By the way, Bar Keepers Friend is still made in Indianapolis and is easily found at retailers both across the U.S. and in many parts of the world. That ought to make rhubarb proud!
The fact that rhubarb’s leaves contain a significant amount of oxalic acid warrants a few observations. While rhubarb leaves are comprised of about one-half of a percent oxalic acid, the substance can also be found in many plants including Brussel sprouts, chives, and cabbage. In fact, Wikipedia lists 40 vegetables that contain varying amounts of oxalic acid — ranging from trace to higher concentrations.
You might be asking, what is oxalic acid? Is it harmful? How is it commonly used?
Like many things, oxalic acid can be harmful in larger quantities. The stalks of rhubarb have a low concentration but the leaves have more. Fortunately, the leaves don’t taste good! I compost the leaves and avoid feeding them to my chickens.
Oxalic acid is commercially available for manufacturing uses and can be found in some products like cleansing powders, rust removers, wood bleach, concrete brightener, polish and sealant for marble, and as a fixing agent for textile dyes. If you use a product containing oxalic acid, take precaution not to breathe it in. It’s highly irritating to the throat and mucous membranes, and in various concentrations, can cause kidney stones, joint pain — and in high concentration, even kidney failure.
Here’s another important use to mention: BEEKEEPING!
Oxalic acid is commonly used as a miticide to control the parasitic Varroa mite that infects honeybee colonies. The mites attach themselves to the bodies of developing bees, and suck out the bee’s hemolymph (an insect’s equivalent to blood). You could say that vampires, in the form of the mites, are very real to bees. As you can imagine, this is quite detrimental to the bee colony, and if a high enough concentration occurs, bee deformities and even death of the colony can occur. In fact, the Varroa mite has been associated with Colony Collapse Disorder (CCD).
This mite exerts the single greatest negative economic impact to the beekeeping industry. To control it, oxalic acid is incorporated into a sugar-water mixture at just over three percent concentration. The mixture is then dribbled over the bees and between frames. This is not toxic to the bees, but it is to the mite. Another application method is using vaporization whereby oxalic acid is heated on a small hot surface that has been inserted into the main opening of the hive. All other openings are sealed. The vapor permeates the entire hive, coating all surfaces. The bees tolerate this well, but the mites are killed.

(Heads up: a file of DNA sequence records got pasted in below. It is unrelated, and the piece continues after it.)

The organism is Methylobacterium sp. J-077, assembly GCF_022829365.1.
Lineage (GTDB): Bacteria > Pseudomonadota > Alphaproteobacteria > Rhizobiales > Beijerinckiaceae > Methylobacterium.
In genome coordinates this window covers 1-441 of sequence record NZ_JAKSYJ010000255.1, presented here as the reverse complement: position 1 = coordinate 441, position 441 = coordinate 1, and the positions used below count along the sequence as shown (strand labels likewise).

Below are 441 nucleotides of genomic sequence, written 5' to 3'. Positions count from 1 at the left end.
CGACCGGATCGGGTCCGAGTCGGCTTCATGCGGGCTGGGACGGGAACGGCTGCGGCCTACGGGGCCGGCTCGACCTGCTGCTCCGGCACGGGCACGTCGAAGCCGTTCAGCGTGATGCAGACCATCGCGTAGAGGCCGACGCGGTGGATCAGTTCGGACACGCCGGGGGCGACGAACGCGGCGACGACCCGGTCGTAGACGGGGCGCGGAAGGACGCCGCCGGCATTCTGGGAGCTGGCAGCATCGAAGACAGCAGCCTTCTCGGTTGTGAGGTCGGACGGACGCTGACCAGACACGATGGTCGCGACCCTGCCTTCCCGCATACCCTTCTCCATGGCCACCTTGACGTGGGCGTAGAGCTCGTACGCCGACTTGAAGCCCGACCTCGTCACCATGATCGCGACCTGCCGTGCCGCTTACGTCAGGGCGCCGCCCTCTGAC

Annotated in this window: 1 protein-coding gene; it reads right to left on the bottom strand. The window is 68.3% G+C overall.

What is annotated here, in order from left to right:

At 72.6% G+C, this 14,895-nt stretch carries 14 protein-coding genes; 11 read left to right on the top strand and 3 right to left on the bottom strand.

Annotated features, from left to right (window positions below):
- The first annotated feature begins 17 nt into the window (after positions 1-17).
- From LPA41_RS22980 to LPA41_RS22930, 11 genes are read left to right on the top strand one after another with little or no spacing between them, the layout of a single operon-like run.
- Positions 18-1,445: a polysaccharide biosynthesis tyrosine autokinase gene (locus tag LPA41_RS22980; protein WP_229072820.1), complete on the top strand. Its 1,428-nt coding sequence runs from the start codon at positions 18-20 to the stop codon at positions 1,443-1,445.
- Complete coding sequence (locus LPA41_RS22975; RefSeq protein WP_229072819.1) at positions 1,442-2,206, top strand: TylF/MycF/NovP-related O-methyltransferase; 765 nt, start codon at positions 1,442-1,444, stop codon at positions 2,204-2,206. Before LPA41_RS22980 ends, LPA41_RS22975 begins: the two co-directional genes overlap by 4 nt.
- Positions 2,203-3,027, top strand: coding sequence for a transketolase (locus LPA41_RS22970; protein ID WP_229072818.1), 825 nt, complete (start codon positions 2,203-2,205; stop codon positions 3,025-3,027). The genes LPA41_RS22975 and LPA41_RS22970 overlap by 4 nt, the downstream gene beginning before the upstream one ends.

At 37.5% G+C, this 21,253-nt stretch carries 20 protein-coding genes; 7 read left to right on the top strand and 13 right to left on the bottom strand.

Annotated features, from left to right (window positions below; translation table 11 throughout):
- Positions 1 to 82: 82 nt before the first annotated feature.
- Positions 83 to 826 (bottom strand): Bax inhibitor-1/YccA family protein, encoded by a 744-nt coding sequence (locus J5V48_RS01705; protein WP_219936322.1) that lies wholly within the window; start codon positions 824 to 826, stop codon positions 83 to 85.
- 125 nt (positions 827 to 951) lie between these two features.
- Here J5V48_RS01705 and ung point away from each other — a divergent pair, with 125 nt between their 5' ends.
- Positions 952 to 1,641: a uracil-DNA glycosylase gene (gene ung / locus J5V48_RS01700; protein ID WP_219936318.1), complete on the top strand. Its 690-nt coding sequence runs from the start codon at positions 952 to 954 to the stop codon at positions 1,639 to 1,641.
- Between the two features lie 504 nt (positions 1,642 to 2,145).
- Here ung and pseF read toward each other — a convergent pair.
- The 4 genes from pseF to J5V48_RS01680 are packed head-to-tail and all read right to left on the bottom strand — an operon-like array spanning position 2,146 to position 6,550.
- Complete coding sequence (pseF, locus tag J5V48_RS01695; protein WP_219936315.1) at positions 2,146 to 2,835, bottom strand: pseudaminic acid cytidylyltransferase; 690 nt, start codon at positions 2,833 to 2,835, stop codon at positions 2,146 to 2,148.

So, as the weather warms in a few months, the cycle of life will continue as your rhubarb plants from last year erupt through the soil. This is one of the most visible — and dependable — reminders that another growing season is coming and soon you’ll need sunscreen! For some rhubarb “edutainment,” visit youtube.com/dirtfarmerjay, and enter “growing and harvesting rhubarb.” You’ll see firsthand how additive and productive this great plant is!
Also, keep an eye out for the upcoming fruit tree, berry and grape vine pruning demonstrations, scheduled for Saturday, March 5. There will be two demonstrations, one at 10 a.m. in Erda, and the other at 1 p.m. at a location to be announced. Details will be posted in the Bulletin Board section of this paper in a few weeks. Whether you’ve attended before, or it’s your first time to see how to get the maximum health and productivity from your fruit trees and berry plantings, come and join the fun.
Jay Cooper can be contacted at firstname.lastname@example.org, or you can visit his web channel at youtube.com/dirtfarmerjay for videos on gardening, shop skills, culinary arts and landscaping.